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Brack, Cheever Ready for Draft Day in Daytona IROC Race

11 February 1999

For Immediate Release


DAYTONA BEACH, Fla., Feb. 11, 1999 -- It was nine days before the start of 
the 1999 International Race of Champions (IROC) series, and Eddie Cheever 
Jr. was wandering through the garage at Daytona International Speedway.

"I guess these noses get pretty banged up, don't they?" he asked an IROC 
crew member while surveying the front of the IROC Pontiac Firebirds.

For a man who has spent his racing life in cars without fenders and roofs, 
this was an altogether different world.

"Us open-wheel guys get a little claustrophobic in these things," said 
Cheever, who makes his IROC debut Feb. 12, along with 1998 Pep Boys Indy 
Racing League champion Kenny Brack.

Cheever, defending Indianapolis 500 champion and winner of the Pep Boys 
Indy Racing League season opener at Walt Disney World Speedway, lives an 
hour away from Daytona, in Orlando, and kept his calendar free in the days 
preceding the 100-mile IROC race.

He didn't want to miss any of the practice sessions leading up to his 
first stock-car drive since his early-career romps through Europe in a BMW.

"They say the key here is drafting, so I'll get as much practice as I 
can," said Cheever.

After a week-plus of getting the feel of roofs and fenders and the famed 
Daytona draft, Cheever and Brack will join 10 other all-stars (most from 
the NASCAR world) in the race. Cheever will start fifth, on the inside of 
the third row. Brack will start seventh, directly behind him.

"I'm trying to learn as much as I possibly can learn about stock-car 
racing," said Brack, who drove his A.J. Foyt-owned entry to the 1998 Pep 
Boys Indy Racing League championship. "If I'm going to do this, I'm going 
to do this properly. Otherwise, there's no point in doing it."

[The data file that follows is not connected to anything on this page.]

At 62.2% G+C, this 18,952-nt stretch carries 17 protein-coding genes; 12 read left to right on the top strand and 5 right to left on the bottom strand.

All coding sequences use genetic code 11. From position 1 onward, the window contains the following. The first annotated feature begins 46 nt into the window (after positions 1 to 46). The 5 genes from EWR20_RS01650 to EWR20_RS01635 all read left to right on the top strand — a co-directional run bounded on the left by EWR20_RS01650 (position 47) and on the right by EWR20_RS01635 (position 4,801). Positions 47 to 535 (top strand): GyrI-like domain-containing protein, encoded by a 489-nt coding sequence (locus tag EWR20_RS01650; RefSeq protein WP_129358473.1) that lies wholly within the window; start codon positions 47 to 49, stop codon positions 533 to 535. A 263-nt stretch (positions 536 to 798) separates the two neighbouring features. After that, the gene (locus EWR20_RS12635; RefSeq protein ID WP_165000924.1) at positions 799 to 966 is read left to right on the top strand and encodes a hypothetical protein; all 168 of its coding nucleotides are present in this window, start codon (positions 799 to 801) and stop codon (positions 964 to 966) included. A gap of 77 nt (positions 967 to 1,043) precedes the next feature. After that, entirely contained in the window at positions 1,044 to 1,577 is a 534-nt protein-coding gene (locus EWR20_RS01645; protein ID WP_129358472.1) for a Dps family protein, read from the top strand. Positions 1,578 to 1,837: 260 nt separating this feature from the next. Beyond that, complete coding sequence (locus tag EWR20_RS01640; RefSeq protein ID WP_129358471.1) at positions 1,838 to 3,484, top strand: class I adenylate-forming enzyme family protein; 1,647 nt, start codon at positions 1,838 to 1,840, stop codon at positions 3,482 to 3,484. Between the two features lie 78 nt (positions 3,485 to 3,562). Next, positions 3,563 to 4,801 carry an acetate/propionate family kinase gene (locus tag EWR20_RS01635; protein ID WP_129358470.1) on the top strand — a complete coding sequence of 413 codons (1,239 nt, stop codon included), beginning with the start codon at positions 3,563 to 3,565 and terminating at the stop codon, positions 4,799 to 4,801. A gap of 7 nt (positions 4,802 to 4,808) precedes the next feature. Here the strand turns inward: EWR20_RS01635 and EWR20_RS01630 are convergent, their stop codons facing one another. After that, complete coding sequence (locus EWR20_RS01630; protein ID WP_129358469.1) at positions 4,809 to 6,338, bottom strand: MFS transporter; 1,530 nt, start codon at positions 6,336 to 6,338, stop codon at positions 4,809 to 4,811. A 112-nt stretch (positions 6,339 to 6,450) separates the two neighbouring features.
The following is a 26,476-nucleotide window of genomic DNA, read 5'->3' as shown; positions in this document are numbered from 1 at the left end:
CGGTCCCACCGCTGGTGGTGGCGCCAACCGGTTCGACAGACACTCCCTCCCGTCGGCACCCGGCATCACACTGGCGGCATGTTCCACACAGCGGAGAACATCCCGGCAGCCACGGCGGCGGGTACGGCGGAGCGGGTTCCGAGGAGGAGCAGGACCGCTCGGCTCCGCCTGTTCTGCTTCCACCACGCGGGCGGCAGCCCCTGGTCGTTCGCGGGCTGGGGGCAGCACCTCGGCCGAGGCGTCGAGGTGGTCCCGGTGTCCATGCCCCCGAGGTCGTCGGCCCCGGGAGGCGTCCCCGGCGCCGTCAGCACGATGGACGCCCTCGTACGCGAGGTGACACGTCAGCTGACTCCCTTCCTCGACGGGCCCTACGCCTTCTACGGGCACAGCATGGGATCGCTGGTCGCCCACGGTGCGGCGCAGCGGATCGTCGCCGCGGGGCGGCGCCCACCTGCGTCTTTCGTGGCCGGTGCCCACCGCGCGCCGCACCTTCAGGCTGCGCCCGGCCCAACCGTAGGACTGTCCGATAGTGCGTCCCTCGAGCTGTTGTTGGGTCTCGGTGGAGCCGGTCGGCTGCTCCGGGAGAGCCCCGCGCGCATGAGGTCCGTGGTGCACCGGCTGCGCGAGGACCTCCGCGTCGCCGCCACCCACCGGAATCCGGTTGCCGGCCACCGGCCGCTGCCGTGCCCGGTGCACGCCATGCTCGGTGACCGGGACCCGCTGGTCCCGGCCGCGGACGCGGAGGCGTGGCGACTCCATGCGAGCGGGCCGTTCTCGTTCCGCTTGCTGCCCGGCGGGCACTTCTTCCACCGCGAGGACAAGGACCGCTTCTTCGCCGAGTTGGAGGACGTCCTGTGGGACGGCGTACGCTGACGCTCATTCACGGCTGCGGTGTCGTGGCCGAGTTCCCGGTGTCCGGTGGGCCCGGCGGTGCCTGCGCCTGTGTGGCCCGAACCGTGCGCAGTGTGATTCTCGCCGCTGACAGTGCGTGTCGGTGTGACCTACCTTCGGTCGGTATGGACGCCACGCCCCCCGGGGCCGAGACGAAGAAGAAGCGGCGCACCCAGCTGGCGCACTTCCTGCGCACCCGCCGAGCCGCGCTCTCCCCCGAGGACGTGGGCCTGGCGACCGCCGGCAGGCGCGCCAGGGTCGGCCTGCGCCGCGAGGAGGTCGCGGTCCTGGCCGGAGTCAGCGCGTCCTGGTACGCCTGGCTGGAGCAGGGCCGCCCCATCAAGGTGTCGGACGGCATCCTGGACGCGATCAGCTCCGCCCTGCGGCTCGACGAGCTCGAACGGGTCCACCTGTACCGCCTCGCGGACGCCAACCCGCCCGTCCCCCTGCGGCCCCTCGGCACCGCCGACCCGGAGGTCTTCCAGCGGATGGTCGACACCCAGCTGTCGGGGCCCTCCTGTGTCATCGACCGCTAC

Listen to the Indy men talk, and you get the impression this adjustment 
has been quite extensive.

"It's different, and it's difficult in a lot of areas," said Brack. "Indy 
cars are difficult in certain areas, and this is difficult in other areas, 
too. The only problem is that the areas are different, so you have to 
learn. It's like starting over.

"It's interesting, trying to learn the difficulties of stock-car racing. 
In Indy cars, you use the draft to a certain extent, but you don't want to 
go through a corner with your nose under the other guy's gearbox - you'd 
lose your downforce. With these cars, you can do that. You don't lose that 
much downforce."

The biggest lesson open-wheel drivers learn about drafting is the 
importance of a partner. Cheever and Brack went out together in most 
practice sessions and have the advantage of starting nose to tail.

"We're new at this, so we're trying to figure out the ins and outs of the 
draft," said Cheever. "So far, it's a lot of fun."

Though the odds are long -- the four IROC oval-track races are mostly 
dominated by the experienced stock-car stars -- Cheever will enter the 
40-lapper at the 2.5-mile Daytona tri-oval with a familiar goal.

"Every race, I go out to win," said Cheever. "I don't win every one, but I 
go out to win every time."

He'll have his hands full. Along with Cheever and Brack, the 12-car field 
also includes open-wheelers Adrian Fernandez and Greg Moore, along with 
eight NASCAR jockeys: Jeff Gordon, Dale Earnhardt, Dale Earnhardt Jr., Dale 
Jarrett, Jeff Burton, Bobby Labonte, Rusty Wallace and four-time IROC 
champion Mark Martin.

Racing in that heady company has made an impression on Brack.

"IROC has always been a great series, with the superstars of racing," said 
Brack. "All of a sudden, I got an invitation. It was like, Wow! I look at 
it as a great honor just to be invited. I want to concentrate on the 
possibilities, not the difficulties."

Adds Cheever, "I can't tell you how important this is to me."

	On TV: The first round of the 1999 IROC series from Daytona International 
Speedway will be televised on ESPN at 4:30 p.m. (Eastern time) April 18.